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This CNIO is a Nurse First

Analysis  |  By Jennifer Thew RN  
   May 10, 2016

On the value of clinicians in IT:

When I got here, the team was—and this is a phenomenon across the country—very implementation-oriented.

Even though they were clinicians, they had never been coached that once we get past implementation phase, your real value as a clinician is to understand how you can help design systems to affect patient outcomes.

There was a lot of coaching and encouraging them, that when they're sitting with their colleagues and designing systems, to keep in mind the whole tapestry, the whole long-term result, and [to think about] where that information flows across the system and [whether] we can design it a little bit differently so we can start making a difference with outcomes.

We're another department that is functioning as nurses affecting care, just in a different way.

You have analysts, you've got people that are familiar with designing systems, but not many people can take that information and design it to affect patient outcomes. You have to know clinical practice and be able to bring that to the table.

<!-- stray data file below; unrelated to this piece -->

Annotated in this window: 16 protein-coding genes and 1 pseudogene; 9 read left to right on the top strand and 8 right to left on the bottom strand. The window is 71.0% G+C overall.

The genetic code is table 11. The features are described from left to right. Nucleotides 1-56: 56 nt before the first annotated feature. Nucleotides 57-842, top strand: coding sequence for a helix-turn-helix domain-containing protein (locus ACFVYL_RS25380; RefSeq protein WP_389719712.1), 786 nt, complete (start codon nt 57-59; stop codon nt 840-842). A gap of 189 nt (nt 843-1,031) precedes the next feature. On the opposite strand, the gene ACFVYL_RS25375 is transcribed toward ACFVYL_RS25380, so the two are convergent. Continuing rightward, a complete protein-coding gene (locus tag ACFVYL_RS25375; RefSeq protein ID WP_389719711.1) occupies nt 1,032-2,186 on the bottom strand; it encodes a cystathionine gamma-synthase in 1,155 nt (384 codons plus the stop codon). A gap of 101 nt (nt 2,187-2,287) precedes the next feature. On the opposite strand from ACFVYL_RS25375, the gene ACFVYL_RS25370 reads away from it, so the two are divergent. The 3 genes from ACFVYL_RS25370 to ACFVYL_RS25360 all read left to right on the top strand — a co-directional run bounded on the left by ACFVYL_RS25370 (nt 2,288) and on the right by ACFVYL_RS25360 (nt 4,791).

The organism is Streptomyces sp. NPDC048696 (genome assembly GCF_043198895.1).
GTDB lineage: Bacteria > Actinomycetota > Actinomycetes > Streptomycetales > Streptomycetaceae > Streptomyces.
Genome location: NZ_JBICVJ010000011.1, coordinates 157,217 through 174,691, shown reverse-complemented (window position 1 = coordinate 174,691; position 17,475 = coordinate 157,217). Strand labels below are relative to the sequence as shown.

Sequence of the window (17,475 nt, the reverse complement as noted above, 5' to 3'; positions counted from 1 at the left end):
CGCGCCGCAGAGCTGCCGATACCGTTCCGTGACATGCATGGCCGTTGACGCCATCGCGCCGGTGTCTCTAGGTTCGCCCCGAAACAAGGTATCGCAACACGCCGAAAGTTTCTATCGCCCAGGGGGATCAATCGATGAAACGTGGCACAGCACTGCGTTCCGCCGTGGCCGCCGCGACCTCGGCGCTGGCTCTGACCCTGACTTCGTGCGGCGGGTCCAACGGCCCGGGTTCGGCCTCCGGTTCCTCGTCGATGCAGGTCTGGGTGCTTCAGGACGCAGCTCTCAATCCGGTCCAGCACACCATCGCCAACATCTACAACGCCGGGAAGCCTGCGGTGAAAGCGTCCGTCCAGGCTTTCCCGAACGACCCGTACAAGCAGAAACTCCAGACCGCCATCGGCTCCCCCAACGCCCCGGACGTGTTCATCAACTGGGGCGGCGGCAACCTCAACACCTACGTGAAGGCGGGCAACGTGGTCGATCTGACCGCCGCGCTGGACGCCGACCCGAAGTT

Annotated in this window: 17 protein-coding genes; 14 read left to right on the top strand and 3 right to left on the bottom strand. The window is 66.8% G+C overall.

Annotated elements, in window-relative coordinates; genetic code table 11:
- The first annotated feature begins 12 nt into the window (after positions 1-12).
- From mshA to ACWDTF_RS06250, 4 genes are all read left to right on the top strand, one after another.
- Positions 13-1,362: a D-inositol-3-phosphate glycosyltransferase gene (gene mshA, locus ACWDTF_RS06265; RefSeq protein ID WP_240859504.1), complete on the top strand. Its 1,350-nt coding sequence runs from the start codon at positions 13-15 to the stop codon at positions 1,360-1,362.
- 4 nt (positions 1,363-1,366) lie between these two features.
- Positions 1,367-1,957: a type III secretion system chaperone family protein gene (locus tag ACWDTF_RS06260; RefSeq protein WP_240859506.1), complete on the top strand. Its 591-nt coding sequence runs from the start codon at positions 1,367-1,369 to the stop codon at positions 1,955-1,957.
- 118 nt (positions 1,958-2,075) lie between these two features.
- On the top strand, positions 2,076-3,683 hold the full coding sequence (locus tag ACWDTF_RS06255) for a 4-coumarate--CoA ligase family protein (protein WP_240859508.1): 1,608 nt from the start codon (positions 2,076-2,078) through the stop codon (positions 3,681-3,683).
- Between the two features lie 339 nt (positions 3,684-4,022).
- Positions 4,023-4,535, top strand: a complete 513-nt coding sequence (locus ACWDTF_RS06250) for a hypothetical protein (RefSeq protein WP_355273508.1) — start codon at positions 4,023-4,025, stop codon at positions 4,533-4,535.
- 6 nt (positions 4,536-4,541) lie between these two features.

On how to collaborate with CNOs:

Being able to have collaborative strategic planning with the nursing executive team, I've worked very hard to educate them on IT. I feel that my role as their colleague is to sit at the table and tell them about what happens in IT so they're comfortable.

Any CNO needs to be aware of how IT runs and what the expectations are, so I've been trying to impart that information to them. [I also try] and bring more of the industry information, the health IT information to our executive meetings so they understand what is going on there as well.

Related: IT Rounding Pays Off for Nurses, Patients…and IT Staff

I have a dotted line to [the system CNO] Diane Raines, RN and I meet with her monthly, and 60% of my time is spent in clinical operations meetings.

I meet with my nurse execs individually, once a month, and I sit on the nurse executive team. Then I'm coming back and translating that with IT.

I do all that footwork and analysis and then recommend the approach that I think we should take for whatever has become, in my observation, priority for the clinical end user. We round, we do tracers, and every Wednesday I'm out there in scrubs.

Our support specialists wear scrubs. Our clinical informatics specialists wear lab coats so that we are seen as being part of the clinical team.

Jennifer Thew, RN, is the senior nursing editor at HealthLeaders.

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